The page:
“Curb Your Enthusiasm” continues its 20-year run with a new season

Streaming recommendation of the week 12/03/21


Courtesy of HBO

No need to “Curb Your Enthusiasm” for another season of Larry David’s (pictured) comedic genius.

TJ Disabato, Staff Writer

On Oct. 24, Larry David returned to our televisions with a much-anticipated 11th season of “Curb Your Enthusiasm.” The show, which originally aired on Oct. 15, 2000, has consistently provided hilarious social commentary over the past two decades, with the new season arriving after a nearly two-year-long wait. As the series star, creator and writer, David has shown he is only getting finer with age, constantly tackling touchy and controversial issues, and this new season is as great as ever. Despite many people being afraid of how the show might handle the monumental worldwide change brought about by the pandemic, it is reassuring to know that David himself hasn’t changed at all. 

For those who are unfamiliar with “Curb Your Enthusiasm” and Larry David,  he is most well-known for being the creator, writer and executive producer of the hit ’90s sitcom “Seinfeld.” After “Seinfeld” ended in 1998, David wasted no time creating a masterpiece of his own—the improv comedy, awkward situational humor goldmine that is “Curb Your Enthusiasm.” Central to the show’s appeal is that it does not have a script. The cast relies solely on an outline while filming, and yet it works out perfectly every time.

“Curb Your Enthusiasm” is an embellished version of David’s real life, with him playing a fictionalized version of himself and many of his real friends doing the same, including Cheryl Hines as Cheryl David, Jeff Garlin as Jeff Greene, Susie Essman as Susie Greene, J.B. Smoove as Leon Black, the late great Bob Einstein as Marty Funkhouser and comedians Richard Lewis and Ted Danson portraying themselves.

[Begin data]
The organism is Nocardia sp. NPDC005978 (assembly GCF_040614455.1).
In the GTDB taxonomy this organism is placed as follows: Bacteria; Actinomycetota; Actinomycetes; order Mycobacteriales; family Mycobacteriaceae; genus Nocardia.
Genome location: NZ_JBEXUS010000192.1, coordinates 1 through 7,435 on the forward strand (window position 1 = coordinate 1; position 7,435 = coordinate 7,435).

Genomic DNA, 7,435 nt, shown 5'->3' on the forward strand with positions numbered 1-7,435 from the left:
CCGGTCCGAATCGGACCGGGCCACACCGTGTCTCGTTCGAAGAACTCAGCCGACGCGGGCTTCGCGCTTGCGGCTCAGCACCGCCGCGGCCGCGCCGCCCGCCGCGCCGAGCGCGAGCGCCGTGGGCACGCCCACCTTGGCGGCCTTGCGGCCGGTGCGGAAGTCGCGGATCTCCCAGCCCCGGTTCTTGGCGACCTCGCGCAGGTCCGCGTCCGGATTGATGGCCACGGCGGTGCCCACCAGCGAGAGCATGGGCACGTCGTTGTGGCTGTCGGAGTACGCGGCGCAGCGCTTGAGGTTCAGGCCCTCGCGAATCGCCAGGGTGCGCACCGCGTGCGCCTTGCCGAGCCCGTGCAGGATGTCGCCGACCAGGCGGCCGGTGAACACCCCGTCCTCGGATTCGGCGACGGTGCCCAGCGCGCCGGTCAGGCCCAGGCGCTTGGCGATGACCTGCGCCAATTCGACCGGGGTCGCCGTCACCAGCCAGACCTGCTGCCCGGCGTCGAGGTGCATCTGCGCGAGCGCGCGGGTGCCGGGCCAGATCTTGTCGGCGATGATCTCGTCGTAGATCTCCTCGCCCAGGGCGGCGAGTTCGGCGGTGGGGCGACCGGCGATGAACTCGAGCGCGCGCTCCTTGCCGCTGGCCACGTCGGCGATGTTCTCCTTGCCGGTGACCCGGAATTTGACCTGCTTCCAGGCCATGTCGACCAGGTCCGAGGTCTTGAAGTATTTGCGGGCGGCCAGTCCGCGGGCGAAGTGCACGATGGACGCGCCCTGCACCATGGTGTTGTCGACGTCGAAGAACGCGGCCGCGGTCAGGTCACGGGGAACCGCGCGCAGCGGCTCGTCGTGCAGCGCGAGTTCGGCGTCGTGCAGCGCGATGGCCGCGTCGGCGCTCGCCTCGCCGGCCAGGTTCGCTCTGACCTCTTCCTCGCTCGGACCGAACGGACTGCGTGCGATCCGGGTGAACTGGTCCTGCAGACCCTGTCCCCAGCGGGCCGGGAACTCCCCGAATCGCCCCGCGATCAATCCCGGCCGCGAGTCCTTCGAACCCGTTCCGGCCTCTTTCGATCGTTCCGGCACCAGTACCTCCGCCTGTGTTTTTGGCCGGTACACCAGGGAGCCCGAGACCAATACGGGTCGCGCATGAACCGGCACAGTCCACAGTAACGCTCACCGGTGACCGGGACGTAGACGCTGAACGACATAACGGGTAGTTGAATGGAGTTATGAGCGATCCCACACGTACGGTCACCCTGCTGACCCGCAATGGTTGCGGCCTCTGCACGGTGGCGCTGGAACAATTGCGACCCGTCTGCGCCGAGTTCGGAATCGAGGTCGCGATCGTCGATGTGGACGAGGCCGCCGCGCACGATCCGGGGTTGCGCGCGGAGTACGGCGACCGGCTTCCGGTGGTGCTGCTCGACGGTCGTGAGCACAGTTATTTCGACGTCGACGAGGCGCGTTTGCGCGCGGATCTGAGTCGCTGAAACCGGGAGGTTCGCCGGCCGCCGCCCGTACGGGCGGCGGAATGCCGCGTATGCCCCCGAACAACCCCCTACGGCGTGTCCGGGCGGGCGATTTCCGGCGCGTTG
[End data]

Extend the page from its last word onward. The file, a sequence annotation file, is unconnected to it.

Despite not following a script, each episode uses a similar formula. David introduces multiple premises in a single episode, and throughout the episode the way he interacts in one of these situations leads to a downfall in another scenario, which leads to the whole castle crumbling down by the end. At the beginning and end of each episode, the very fitting theme song, “Frolic,” by Luciano Michelini, perfectly captures the jest and whimsy that goes along with each of the mishaps that follows David around daily as he deals with various awkward social situations. 

Whether it be hiring prostitutes so that they can be a passenger in his car just so he can use the car pool lane on the highway or questioning a Japanese kamikaze pilot on whether they are truly one if they survived, David gets himself into awkward situation after awkward situation. All this serves to show just how many social conventions we have to follow on a daily basis and how absurd many of them are.

This season, guest stars include Woody Harrelson, Jon Hamm, Kaley Cuoco, Lucy Liu, Bill Hader and more. After a disappointing third episode, “The Mini Bar,” the show rebounded with “The Watermelon,” an episode that has already entered the pantheon of great “Curb” episodes. This episode sees David go to the eye doctor to flirt with a lady there, but when she drops a piece of Pirate’s Booty snack on the ground, David is disgusted at her for not picking it up. Later in the episode, David is looking for a man to portray his uncle in a TV series he is pitching to different streaming services, and he looks to Harrelson. However, after offering him cream in his coffee, Harrelson is disgusted, as he only drinks coffee that is “biodynamic.” Not wanting to lose Harrelson from the project, David takes him to a farm that is owned by a Ku Klux Klan (KKK) member that was introduced earlier in the episode through a similar hijink. David and the KKK member try their best to turn his farm into a “woke” farm, which impresses Harrelson, but as he is leaving, he drops a grape on the front porch and doesn’t pick it up, which angers the KKK member, and the deal falls through, paralleling the women at the beginning. Thus the whole story comes full circle. 

The storylines in each episode flow together and have many moving parts, impacting David as he interacts with the people around him. 

“Curb Your Enthusiasm” is currently halfway through its 11th season, with episodes airing on Sundays at 10:30 p.m. EST. It can be watched on HBO or streamed on HBO Max.